(CNN) -- Sudan's second most powerful official -- who was the man who signed a 2005 peace deal ending the country's decades-long civil war -- has resigned, the African nation's president said Saturday, according to state media.
First Vice President Ali Osman Taha is leaving his post as part of a reshuffle of President Omar al-Bashir's Cabinet, the official Sudan News Agency (SUNA) reported. He is doing so "voluntarily," according to al-Bashir.
Taha has long been associated with, and been a fervent backer of, al-Bashir. He served as Sudan's chief negotiator during north-south peace talks in 2004 that culminated with his signing the agreement in Nairobi, Kenya, early the next year. Five years later, following a popular referendum, South Sudan officially became independent from Sudan.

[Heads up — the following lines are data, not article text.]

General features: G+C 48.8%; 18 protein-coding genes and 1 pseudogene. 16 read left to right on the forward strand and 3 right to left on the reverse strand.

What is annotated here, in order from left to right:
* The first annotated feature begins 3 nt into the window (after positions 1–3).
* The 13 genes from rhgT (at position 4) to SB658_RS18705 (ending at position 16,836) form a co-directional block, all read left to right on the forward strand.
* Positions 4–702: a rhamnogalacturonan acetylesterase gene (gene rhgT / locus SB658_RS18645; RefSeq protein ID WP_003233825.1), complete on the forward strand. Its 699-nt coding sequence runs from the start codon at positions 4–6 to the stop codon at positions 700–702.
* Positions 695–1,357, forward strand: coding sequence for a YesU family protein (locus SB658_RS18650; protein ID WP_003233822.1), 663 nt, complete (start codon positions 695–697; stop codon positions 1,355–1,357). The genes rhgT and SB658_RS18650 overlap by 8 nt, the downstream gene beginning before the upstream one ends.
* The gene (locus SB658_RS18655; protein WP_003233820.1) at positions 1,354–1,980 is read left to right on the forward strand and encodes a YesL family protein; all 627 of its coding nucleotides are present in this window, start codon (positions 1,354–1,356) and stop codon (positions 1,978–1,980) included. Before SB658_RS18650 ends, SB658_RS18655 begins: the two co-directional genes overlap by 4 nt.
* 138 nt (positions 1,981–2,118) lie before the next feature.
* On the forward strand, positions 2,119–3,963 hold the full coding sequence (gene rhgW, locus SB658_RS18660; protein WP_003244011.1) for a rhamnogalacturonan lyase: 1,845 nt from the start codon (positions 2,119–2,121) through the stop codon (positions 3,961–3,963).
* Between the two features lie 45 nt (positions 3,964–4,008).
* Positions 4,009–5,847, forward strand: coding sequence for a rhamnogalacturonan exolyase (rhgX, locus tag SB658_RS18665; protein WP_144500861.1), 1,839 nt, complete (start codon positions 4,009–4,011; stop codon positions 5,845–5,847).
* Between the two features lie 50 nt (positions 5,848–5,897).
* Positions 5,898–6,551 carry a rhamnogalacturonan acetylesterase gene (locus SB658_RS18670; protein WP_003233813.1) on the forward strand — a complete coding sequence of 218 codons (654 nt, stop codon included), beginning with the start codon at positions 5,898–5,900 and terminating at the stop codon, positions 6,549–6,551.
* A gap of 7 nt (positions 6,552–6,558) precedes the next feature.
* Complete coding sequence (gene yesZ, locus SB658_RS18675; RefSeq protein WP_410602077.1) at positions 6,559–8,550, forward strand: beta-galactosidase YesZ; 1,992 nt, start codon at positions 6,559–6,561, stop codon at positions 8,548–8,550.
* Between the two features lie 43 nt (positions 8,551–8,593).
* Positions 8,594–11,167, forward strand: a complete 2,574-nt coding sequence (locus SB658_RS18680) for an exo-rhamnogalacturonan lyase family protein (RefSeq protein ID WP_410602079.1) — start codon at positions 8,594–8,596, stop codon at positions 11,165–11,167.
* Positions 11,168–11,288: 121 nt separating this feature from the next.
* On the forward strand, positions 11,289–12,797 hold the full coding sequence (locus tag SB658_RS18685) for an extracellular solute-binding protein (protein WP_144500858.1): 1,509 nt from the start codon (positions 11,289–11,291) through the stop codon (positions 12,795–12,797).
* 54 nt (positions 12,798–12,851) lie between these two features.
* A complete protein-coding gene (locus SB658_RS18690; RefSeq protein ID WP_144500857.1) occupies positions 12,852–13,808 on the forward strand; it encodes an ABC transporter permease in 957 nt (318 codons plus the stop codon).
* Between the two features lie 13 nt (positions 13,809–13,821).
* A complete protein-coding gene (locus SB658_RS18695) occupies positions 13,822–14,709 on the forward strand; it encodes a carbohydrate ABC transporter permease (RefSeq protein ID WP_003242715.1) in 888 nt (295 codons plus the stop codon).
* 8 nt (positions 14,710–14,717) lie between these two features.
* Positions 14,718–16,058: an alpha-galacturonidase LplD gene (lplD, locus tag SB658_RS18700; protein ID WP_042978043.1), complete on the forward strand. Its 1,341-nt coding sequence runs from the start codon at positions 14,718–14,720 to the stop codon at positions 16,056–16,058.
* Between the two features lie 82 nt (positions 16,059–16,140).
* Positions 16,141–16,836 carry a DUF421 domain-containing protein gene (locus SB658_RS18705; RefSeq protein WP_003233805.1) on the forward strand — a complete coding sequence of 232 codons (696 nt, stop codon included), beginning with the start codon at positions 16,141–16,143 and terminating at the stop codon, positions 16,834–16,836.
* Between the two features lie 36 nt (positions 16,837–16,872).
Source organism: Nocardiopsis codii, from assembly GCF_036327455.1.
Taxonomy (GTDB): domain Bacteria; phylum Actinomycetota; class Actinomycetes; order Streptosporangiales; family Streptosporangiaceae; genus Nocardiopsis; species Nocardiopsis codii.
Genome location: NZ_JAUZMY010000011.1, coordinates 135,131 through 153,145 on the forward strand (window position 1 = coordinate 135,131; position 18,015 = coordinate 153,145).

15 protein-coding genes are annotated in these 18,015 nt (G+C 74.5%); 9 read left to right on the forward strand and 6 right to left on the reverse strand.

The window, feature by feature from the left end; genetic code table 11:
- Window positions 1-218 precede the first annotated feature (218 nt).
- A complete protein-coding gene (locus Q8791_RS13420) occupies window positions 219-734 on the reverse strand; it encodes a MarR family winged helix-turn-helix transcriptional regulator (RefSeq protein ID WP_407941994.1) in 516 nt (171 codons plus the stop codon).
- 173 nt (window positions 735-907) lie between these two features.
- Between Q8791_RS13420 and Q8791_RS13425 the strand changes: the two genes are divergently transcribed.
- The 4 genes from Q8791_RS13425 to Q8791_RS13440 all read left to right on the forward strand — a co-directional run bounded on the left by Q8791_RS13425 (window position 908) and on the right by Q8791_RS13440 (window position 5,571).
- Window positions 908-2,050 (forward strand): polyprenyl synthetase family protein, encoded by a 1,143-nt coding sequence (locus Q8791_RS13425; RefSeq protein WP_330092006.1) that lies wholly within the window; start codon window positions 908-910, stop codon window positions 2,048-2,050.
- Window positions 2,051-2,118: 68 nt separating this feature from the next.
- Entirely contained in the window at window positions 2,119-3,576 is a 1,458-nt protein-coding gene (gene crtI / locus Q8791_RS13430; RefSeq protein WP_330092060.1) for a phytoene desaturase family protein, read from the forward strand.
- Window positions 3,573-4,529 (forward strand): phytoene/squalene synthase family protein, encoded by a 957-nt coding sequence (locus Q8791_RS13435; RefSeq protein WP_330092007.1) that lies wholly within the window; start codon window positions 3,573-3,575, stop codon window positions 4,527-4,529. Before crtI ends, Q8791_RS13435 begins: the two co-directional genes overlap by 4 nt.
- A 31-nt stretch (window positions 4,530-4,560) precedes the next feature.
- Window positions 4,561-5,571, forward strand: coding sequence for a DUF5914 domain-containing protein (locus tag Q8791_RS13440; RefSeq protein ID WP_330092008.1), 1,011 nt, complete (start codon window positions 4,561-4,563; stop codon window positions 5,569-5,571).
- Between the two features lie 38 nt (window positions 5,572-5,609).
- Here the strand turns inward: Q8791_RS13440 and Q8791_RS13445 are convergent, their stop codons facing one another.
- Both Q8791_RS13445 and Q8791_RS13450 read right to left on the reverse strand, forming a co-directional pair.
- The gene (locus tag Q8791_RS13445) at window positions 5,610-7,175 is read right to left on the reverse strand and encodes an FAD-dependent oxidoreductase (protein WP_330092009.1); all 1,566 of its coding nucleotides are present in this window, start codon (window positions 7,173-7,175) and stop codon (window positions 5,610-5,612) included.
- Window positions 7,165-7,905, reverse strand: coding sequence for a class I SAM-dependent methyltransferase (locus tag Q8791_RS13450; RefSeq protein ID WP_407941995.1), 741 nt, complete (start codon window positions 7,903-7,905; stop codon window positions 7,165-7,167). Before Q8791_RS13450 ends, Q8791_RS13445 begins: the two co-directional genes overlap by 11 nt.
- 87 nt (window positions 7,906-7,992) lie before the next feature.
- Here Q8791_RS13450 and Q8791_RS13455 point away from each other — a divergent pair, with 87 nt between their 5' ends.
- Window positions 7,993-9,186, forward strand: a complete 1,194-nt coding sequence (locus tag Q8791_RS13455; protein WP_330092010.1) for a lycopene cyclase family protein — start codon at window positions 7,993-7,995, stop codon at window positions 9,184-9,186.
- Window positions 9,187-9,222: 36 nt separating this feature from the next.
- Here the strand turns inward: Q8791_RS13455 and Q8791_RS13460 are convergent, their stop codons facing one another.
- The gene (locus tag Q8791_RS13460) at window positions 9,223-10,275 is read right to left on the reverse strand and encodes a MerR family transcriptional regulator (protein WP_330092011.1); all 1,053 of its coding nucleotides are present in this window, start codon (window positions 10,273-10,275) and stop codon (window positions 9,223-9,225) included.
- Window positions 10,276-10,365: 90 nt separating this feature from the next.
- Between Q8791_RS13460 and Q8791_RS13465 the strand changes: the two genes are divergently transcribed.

In 2008, Taha stood firmly behind al-Bashir after the International Criminal Court filed genocide charges against the Sudan president for a five-year campaign of violence in Darfur, calling this move an attempt to "paralyze" his country.
Taha was Sudan's first vice president -- the second highest post in the east African nation -- from 1998 to 2005, became second vice president between 2005 and 2011, then returned to the previous position.
No detailed explanation was given in the SUNA report as to why Taha was leaving office.
Al-Bashir told a crowd in northern Kharthoum that there are no differences or conflicts regarding the formation of a new government, according to SUNA.
Dozens died earlier this fall in a spate of anti-government protests following the decision to lift its gas subsidies -- a move that nearly doubled the price of gasoline. The demonstrations also prompted a crackdown on local and international media.